In this article about Plant Cycle, we will be introducing the stomata and their purpose before explaining their dilemma: to open or to close?
In today’s article on Plant Cycle, I’d like to introduce you to the daily dilemma of the stomata.
To Open Or To Close?
That is the daily dilemma of the stomata, as I would like to put it.
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Before I explore deeper as to why this problem arises, I would like to firstly introduce you to the stomata. 🙂
Location: Found on both surfaces of the leaf but mostly on the underside of the leaf
Function: To allow the plant to carry out gaseous exchange
Gaseous exchange? You might be wondering about the types of gases that are being exchanged. At the stomata, there are 3 types of gases that move in and out of the stomata.
- Carbon dioxide
- Water vapour
It is also highly important that you are able to relate these gases to their respective processes. Can you identify what are the 3 processes that occur at the leaf?
Here Are The Processes Involved
- Photosynthesis: the process where the plant uses water and carbon dioxide in the presence of sunlight to make food for the plant.
- Respiration: the process where the plant cells use oxygen and food to release energy for life processes.
- Transpiration: the process where water is lost through the stomata on the leaves as water vapour.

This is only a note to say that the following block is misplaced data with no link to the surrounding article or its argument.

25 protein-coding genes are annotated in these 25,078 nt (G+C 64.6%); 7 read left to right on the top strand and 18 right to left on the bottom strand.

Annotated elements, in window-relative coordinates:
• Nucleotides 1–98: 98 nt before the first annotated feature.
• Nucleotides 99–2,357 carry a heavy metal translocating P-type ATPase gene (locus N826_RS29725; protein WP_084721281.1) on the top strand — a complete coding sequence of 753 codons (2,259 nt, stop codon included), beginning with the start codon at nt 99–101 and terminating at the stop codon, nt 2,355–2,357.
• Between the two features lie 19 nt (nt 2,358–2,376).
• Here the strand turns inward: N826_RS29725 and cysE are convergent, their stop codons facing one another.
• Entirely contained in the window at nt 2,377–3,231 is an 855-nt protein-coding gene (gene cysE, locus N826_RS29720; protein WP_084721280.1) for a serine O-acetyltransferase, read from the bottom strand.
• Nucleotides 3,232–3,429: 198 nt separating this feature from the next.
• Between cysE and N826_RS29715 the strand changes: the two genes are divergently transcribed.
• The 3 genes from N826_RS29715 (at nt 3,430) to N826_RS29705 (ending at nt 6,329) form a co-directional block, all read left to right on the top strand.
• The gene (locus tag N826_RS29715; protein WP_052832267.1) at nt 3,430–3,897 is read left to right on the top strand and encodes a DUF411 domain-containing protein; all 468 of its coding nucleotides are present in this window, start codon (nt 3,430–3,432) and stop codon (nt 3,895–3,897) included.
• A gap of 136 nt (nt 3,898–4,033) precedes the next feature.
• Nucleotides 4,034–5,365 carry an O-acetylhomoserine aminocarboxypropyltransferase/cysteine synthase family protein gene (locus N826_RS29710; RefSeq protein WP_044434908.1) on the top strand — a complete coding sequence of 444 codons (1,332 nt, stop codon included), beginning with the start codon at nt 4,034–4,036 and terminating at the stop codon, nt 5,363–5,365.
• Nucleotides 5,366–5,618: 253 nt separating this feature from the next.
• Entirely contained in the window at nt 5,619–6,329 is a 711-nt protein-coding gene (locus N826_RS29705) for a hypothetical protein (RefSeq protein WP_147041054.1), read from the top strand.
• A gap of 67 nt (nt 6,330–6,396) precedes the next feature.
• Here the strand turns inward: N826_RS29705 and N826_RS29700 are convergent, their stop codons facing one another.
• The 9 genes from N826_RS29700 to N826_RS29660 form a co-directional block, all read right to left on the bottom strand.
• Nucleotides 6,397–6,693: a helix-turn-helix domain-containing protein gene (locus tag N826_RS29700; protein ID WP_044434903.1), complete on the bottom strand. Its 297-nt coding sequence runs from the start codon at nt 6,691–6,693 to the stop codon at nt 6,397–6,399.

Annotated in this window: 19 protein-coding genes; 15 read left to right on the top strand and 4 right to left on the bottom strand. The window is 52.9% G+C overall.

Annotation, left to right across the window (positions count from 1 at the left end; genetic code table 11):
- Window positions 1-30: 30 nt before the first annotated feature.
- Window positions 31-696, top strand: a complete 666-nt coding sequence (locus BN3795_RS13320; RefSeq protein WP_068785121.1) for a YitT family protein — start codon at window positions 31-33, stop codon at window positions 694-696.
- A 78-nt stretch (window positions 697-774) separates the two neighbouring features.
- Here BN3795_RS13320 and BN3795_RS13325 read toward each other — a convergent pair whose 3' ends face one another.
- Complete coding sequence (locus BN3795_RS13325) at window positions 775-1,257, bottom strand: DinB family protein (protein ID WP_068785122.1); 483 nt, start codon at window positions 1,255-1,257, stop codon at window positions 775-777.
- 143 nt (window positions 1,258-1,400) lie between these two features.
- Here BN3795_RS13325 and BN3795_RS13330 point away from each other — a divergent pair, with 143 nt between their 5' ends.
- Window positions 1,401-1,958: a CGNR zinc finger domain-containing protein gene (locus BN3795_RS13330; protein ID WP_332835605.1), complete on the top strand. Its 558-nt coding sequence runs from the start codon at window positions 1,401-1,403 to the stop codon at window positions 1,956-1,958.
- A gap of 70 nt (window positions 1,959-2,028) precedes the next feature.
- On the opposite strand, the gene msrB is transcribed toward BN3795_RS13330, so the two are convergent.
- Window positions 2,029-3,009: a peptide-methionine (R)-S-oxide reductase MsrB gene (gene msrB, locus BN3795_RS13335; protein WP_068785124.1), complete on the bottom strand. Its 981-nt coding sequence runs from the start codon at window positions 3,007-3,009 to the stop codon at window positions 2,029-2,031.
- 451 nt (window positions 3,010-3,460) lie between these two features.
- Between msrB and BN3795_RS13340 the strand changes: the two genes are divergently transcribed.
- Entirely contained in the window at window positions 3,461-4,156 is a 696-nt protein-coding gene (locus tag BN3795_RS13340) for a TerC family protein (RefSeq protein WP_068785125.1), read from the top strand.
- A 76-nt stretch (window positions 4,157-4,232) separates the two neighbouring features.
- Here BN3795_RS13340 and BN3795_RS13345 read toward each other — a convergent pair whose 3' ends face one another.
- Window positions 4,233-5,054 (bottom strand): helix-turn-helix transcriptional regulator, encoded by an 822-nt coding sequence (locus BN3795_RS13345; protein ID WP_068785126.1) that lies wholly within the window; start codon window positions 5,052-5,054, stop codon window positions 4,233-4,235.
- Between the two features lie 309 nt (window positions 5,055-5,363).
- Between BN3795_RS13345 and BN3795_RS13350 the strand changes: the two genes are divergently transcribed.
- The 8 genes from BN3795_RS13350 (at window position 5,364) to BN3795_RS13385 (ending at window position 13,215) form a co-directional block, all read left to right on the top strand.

Let us go back to the question:
So what kind of dilemma do you think the stomata faces?
In the day, the plant is able to trap sunlight for photosynthesis to make food. In order to carry out photosynthesis, the plant would also need carbon dioxide (as mentioned in the definition above). As such, the stomata increase in size during the day to allow the plant to take in more carbon dioxide for photosynthesis to make food. That sounds perfectly fine, doesn’t it? The only problem here is that – When the stomata increase in size, it increases the rate of water loss through the stomata in the process of transpiration.
If you are still confused as to why this happens, I would like you to picture this scenario:
You are running along a track in preparation for your upcoming NAPFA test. 5 minutes into the run, you start to open your mouth to take in more air. However, you soon realise that the saliva in your mouth evaporates faster, causing your mouth and throat to feel dry and you start to feel thirsty. If you were to keep your mouth closed, you would soon run out of breath due to a lack of oxygen in your body. What should you do?
With this example, are you able to understand the dilemma of the stomata more clearly now? 🙂
There is no solution to this dilemma because the stomata are unable to close completely. The reason is that the plant would need to take in oxygen for respiration to release energy for life processes. As such, what the plant does at night is to reduce the size of the stomata so that there is less water vapour lost through them during the process of transpiration. Similarly, what you would do after you have stopped running is to close your mouth, isn’t it?
With this understanding, you are now ready to answer this question below.
Structure X is the stomata.
The function of structure X is to allow the plant to carry out gaseous exchange.
Q: Why do you think the tiny openings of structure X were smaller in size during the night?
A: At night, the plant is not able to trap sunlight and would not need to take in carbon dioxide to carry out photosynthesis to make food. Thus, its stomata decrease in size to reduce the rate of water loss as water vapour through the stomata in the process of transpiration.
I hope this helps you to have a better understanding of how the stomata work!
Lim Zi Ai
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